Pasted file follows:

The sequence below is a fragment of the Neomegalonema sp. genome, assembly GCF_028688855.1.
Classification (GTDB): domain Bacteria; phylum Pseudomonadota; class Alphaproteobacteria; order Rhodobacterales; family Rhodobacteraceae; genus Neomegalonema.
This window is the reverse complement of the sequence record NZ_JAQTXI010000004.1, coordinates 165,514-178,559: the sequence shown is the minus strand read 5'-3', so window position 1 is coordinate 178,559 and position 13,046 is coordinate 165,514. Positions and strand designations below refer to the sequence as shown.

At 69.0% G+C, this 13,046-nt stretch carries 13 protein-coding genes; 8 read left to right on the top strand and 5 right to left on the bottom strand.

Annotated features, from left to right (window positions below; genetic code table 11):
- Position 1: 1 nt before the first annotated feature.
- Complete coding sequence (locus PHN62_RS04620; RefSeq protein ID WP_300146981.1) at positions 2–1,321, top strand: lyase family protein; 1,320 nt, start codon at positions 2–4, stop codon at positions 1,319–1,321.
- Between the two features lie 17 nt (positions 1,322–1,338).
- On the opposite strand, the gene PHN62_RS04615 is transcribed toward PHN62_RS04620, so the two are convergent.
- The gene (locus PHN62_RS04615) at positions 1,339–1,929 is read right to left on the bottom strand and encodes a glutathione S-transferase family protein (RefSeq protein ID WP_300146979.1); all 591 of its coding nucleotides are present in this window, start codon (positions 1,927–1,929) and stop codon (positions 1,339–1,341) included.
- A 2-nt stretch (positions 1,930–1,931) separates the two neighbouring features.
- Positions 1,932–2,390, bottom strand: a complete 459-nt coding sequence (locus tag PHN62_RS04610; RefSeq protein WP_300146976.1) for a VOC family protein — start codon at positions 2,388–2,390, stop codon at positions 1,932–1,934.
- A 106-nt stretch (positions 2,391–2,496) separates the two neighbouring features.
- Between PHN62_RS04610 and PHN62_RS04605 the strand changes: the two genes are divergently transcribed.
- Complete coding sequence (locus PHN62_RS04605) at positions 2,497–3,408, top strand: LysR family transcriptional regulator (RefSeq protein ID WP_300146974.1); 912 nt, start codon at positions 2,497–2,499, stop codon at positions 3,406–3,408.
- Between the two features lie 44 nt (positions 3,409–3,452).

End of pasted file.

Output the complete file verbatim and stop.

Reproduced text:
The sequence below is a fragment of the Neomegalonema sp. genome, assembly GCF_028688855.1.
Classification (GTDB): domain Bacteria; phylum Pseudomonadota; class Alphaproteobacteria; order Rhodobacterales; family Rhodobacteraceae; genus Neomegalonema.
This window is the reverse complement of the sequence record NZ_JAQTXI010000004.1, coordinates 165,514-178,559: the sequence shown is the minus strand read 5'-3', so window position 1 is coordinate 178,559 and position 13,046 is coordinate 165,514. Positions and strand designations below refer to the sequence as shown.

At 69.0% G+C, this 13,046-nt stretch carries 13 protein-coding genes; 8 read left to right on the top strand and 5 right to left on the bottom strand.

Annotated features, from left to right (window positions below; genetic code table 11):
- Position 1: 1 nt before the first annotated feature.
- Complete coding sequence (locus PHN62_RS04620; RefSeq protein ID WP_300146981.1) at positions 2–1,321, top strand: lyase family protein; 1,320 nt, start codon at positions 2–4, stop codon at positions 1,319–1,321.
- Between the two features lie 17 nt (positions 1,322–1,338).
- On the opposite strand, the gene PHN62_RS04615 is transcribed toward PHN62_RS04620, so the two are convergent.
- The gene (locus PHN62_RS04615) at positions 1,339–1,929 is read right to left on the bottom strand and encodes a glutathione S-transferase family protein (RefSeq protein ID WP_300146979.1); all 591 of its coding nucleotides are present in this window, start codon (positions 1,927–1,929) and stop codon (positions 1,339–1,341) included.
- A 2-nt stretch (positions 1,930–1,931) separates the two neighbouring features.
- Positions 1,932–2,390, bottom strand: a complete 459-nt coding sequence (locus tag PHN62_RS04610; RefSeq protein WP_300146976.1) for a VOC family protein — start codon at positions 2,388–2,390, stop codon at positions 1,932–1,934.
- A 106-nt stretch (positions 2,391–2,496) separates the two neighbouring features.
- Between PHN62_RS04610 and PHN62_RS04605 the strand changes: the two genes are divergently transcribed.
- Complete coding sequence (locus PHN62_RS04605) at positions 2,497–3,408, top strand: LysR family transcriptional regulator (RefSeq protein ID WP_300146974.1); 912 nt, start codon at positions 2,497–2,499, stop codon at positions 3,406–3,408.
- Between the two features lie 44 nt (positions 3,409–3,452).